The daily limits on recreationally caught hāpuku and bass will be lowered to a total of two per person in some areas, with a new accumulation limit of three per person on multi-day trips, oceans and fisheries minister David Parker announced. The new rule was put in place from 28 November and the minister said it would aid the recovery of stocks in some areas.
The changes apply to the North Island and the west coast of the South Island, in the Auckland East and Auckland West, Central and Challenger recreational fishing areas.
“Hāpuku is a highly-valued fish for recreational, customary, and commercial fishers alike,” the minister said. “These changes follow significant cuts to commercial catch allowances and will further support the sustainability of these fish.
“There are fishing spots around the country that unofficially or officially bear the same name – Groper Rock, or Hāpuku River – because they were once common there. Sadly, it’s very unlikely people will
be able to find hāpuku in those places now.”
The minister added that feedback from fishers across the North Island and upper South Island signalled widespread concern for hāpuku and bass fisheries in these areas.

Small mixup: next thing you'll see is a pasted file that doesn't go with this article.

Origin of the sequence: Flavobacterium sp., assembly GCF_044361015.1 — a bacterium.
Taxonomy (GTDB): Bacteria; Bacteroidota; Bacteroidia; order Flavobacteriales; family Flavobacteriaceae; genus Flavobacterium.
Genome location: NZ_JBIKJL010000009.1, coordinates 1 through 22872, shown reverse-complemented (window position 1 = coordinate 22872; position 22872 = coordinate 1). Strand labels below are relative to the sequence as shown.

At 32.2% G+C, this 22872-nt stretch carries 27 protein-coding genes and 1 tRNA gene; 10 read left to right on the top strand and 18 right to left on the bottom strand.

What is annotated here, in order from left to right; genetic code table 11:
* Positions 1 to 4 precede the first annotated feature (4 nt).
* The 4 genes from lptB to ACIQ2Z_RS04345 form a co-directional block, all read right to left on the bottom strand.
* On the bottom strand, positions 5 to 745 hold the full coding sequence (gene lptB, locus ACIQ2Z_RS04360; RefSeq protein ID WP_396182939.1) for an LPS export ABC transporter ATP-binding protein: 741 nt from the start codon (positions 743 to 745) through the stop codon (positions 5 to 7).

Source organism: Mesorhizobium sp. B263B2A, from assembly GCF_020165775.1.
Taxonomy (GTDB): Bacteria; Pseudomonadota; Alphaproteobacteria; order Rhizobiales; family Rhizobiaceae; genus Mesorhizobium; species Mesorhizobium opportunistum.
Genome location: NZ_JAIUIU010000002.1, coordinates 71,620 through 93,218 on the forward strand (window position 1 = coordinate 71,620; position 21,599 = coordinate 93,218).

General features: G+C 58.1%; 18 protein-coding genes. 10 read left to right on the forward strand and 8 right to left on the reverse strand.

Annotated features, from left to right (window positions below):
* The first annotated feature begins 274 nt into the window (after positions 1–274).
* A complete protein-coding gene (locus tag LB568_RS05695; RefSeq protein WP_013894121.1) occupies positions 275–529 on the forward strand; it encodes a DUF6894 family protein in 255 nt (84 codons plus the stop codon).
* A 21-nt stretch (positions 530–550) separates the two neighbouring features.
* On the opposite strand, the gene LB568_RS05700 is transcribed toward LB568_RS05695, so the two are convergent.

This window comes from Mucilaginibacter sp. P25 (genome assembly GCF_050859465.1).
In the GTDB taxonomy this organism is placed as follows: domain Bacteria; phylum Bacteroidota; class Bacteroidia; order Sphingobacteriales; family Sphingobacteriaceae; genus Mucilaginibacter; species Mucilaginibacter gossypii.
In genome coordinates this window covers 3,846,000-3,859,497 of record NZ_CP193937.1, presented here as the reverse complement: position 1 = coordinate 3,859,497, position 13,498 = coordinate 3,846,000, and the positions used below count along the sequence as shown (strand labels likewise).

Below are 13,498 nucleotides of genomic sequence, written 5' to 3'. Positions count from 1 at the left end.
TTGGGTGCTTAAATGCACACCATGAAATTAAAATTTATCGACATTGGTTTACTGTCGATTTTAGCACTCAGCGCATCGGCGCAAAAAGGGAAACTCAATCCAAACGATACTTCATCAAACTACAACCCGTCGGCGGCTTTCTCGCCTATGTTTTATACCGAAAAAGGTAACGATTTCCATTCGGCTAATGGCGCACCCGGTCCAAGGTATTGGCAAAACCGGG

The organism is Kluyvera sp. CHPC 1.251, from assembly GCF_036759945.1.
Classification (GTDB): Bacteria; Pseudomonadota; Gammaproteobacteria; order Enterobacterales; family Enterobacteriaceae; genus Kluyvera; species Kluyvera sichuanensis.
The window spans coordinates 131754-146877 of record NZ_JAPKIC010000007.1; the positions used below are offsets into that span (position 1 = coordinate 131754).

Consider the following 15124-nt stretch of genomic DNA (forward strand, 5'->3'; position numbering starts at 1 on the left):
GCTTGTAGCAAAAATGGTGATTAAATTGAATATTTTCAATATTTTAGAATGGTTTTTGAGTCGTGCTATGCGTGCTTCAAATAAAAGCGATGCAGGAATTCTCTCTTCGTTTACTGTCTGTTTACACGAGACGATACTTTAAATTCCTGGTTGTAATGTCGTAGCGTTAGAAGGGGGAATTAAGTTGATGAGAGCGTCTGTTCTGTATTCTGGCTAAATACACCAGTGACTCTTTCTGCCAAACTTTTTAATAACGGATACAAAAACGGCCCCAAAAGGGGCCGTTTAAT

“Information from commercial catch reporting has also shown a downward trend in these fish in those areas, supporting those concerns.”
The new changes include:
- Recreationally caught hāpuku and bass will no longer have a combined daily bag limit with kingfish of five in these areas
- Recreational daily limit of two hāpuku and/or bass per person per day
- A new accumulation limit (for a multi-day fishing trip) of a maximum of three hāpuku and/or bass
- Kingfish will continue to have a daily limit of three kingfish per person per day.
Public consultation on the changes was part of Fisheries New Zealand’s regular reviews in October 2021 and April 2022. From the October 2021 review of northern hāpuku and bass stocks, commercial catch allowances decreased from 480.8 tonnes to 140 tonnes in Northland, Auckland, and Bay of Plenty and 266.2 to 80 tonnes in East Cape, Hawke’s Bay, and Wellington.
Following the April 2022 review, commercial catch allowances decreased from 235.5 to 97 tonnes in West Coast South Island and from 80.1 to 55 tonnes in Taranaki.